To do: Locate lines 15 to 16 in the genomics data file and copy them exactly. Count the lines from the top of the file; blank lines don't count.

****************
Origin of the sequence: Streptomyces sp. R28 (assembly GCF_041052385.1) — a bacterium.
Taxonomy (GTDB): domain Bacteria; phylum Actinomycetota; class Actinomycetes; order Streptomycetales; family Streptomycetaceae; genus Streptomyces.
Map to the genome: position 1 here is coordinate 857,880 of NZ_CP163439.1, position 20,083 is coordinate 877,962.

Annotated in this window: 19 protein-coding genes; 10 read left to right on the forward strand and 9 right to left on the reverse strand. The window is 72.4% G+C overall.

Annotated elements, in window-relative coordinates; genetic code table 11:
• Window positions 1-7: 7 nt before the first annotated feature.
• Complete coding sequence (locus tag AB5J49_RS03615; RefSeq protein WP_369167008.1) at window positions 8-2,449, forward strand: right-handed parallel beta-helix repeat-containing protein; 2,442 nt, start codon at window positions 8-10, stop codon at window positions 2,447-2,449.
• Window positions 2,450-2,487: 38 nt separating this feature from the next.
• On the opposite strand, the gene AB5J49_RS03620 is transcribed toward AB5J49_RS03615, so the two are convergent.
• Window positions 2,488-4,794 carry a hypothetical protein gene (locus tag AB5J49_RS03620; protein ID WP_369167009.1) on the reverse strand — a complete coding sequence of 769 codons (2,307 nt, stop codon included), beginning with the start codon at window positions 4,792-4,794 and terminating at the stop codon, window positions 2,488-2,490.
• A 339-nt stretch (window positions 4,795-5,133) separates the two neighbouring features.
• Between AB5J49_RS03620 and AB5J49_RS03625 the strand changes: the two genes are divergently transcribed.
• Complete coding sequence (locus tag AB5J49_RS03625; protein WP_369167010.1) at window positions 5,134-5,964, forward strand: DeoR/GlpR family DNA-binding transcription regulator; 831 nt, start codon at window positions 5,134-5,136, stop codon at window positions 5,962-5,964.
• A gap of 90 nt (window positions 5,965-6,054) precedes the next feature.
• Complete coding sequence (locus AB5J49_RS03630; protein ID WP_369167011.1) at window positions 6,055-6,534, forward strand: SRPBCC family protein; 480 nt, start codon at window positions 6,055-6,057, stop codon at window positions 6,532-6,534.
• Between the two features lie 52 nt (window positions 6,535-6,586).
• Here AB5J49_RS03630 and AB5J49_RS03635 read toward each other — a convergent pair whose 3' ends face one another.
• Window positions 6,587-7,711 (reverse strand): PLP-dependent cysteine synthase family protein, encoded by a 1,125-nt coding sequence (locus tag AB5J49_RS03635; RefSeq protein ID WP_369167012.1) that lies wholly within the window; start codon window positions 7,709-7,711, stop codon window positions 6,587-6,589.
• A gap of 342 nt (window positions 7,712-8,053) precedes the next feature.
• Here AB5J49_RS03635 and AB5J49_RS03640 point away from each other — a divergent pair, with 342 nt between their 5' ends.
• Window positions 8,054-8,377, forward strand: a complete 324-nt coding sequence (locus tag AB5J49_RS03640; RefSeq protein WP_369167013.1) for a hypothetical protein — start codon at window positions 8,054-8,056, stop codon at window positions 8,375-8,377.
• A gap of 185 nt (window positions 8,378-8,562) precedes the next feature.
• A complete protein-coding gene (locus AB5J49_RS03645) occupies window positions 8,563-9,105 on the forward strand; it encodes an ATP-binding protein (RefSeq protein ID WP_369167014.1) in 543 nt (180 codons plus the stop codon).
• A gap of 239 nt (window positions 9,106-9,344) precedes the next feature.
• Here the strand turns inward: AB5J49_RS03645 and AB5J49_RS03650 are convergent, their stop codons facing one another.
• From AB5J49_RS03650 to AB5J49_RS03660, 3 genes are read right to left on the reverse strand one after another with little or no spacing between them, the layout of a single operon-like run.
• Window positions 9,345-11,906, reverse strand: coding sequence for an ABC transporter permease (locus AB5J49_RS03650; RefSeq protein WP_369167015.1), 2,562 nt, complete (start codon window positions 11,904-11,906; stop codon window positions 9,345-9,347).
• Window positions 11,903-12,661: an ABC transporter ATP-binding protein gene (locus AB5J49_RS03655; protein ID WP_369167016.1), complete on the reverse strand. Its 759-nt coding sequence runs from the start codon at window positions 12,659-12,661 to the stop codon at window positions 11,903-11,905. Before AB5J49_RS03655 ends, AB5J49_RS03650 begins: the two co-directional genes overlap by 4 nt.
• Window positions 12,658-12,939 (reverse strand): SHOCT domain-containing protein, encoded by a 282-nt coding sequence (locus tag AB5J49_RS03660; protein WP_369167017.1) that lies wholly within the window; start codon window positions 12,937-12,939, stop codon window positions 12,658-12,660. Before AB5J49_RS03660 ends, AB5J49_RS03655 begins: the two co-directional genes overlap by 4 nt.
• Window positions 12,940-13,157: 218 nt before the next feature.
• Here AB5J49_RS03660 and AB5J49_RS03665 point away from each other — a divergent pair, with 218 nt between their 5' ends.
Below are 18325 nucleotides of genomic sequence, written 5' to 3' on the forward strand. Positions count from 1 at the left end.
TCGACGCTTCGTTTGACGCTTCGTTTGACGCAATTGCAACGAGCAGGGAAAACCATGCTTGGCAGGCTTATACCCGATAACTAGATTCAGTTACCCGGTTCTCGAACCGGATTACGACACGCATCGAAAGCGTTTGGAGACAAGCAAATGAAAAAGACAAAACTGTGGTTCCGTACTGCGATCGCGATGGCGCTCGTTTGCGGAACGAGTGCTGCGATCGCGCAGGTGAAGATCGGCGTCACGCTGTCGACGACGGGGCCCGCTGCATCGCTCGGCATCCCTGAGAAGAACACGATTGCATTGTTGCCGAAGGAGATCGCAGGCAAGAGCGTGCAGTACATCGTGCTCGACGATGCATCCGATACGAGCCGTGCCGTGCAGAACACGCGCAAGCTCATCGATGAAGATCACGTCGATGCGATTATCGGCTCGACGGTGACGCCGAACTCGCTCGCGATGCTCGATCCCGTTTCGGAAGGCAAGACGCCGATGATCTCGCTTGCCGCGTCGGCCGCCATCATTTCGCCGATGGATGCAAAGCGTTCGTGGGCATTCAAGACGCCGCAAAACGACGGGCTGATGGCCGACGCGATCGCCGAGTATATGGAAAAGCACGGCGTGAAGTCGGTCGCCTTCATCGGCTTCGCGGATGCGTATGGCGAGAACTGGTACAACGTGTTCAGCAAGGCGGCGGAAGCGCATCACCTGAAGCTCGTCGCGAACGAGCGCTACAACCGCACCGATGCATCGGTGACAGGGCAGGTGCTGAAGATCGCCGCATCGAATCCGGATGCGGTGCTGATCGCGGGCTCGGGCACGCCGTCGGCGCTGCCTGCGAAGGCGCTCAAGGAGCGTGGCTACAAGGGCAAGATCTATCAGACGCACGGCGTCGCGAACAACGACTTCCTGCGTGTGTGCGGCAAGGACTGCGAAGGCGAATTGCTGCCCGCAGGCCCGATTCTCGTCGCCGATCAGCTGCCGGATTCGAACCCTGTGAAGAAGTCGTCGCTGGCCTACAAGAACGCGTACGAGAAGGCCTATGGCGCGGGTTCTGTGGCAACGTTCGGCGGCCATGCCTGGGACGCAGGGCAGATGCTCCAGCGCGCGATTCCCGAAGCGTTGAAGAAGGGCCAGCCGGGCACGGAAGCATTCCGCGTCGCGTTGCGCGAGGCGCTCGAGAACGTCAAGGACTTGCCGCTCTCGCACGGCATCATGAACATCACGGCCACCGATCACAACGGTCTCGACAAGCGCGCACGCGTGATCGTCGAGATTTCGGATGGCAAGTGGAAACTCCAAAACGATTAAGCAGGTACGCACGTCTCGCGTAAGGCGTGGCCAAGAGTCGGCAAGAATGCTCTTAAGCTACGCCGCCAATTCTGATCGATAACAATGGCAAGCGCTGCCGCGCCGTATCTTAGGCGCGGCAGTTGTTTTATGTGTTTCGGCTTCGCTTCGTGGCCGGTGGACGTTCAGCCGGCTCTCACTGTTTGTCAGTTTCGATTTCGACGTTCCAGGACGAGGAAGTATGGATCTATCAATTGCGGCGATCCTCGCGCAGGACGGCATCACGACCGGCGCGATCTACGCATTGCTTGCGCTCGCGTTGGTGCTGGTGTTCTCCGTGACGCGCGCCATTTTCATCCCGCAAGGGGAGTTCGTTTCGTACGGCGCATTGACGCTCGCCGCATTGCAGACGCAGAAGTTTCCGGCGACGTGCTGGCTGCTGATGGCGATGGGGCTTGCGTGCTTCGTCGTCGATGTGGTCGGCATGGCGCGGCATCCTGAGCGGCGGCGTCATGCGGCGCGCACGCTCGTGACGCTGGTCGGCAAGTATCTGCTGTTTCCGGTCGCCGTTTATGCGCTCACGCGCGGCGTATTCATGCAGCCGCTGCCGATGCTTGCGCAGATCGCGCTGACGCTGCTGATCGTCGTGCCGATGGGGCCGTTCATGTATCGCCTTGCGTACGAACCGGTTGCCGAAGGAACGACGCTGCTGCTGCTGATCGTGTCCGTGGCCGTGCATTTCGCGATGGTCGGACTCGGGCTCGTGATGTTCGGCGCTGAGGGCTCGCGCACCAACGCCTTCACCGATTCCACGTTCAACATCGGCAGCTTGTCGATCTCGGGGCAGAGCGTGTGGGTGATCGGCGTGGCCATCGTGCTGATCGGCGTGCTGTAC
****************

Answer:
• Complete coding sequence (locus AB5J49_RS03630; protein ID WP_369167011.1) at window positions 6,055-6,534, forward strand: SRPBCC family protein; 480 nt, start codon at window positions 6,055-6,057, stop codon at window positions 6,532-6,534.
• Between the two features lie 52 nt (window positions 6,535-6,586).